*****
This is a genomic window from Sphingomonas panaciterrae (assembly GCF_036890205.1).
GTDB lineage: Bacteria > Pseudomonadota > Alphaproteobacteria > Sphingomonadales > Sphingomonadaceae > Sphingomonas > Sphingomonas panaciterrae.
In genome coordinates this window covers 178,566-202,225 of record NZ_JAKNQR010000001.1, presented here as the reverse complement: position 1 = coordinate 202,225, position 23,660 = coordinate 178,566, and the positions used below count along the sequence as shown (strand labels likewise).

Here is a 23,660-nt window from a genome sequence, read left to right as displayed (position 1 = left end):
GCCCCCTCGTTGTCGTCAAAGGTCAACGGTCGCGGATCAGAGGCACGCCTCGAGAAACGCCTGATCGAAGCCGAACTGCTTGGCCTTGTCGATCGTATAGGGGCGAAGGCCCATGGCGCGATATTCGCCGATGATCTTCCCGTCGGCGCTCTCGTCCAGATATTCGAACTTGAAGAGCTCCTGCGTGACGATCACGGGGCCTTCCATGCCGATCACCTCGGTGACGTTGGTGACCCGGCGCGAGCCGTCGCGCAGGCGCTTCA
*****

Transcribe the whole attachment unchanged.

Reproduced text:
This is a genomic window from Sphingomonas panaciterrae (assembly GCF_036890205.1).
GTDB lineage: Bacteria > Pseudomonadota > Alphaproteobacteria > Sphingomonadales > Sphingomonadaceae > Sphingomonas > Sphingomonas panaciterrae.
In genome coordinates this window covers 178,566-202,225 of record NZ_JAKNQR010000001.1, presented here as the reverse complement: position 1 = coordinate 202,225, position 23,660 = coordinate 178,566, and the positions used below count along the sequence as shown (strand labels likewise).

Here is a 23,660-nt window from a genome sequence, read left to right as displayed (position 1 = left end):
GCCCCCTCGTTGTCGTCAAAGGTCAACGGTCGCGGATCAGAGGCACGCCTCGAGAAACGCCTGATCGAAGCCGAACTGCTTGGCCTTGTCGATCGTATAGGGGCGAAGGCCCATGGCGCGATATTCGCCGATGATCTTCCCGTCGGCGCTCTCGTCCAGATATTCGAACTTGAAGAGCTCCTGCGTGACGATCACGGGGCCTTCCATGCCGATCACCTCGGTGACGTTGGTGACCCGGCGCGAGCCGTCGCGCAGGCGCTTCA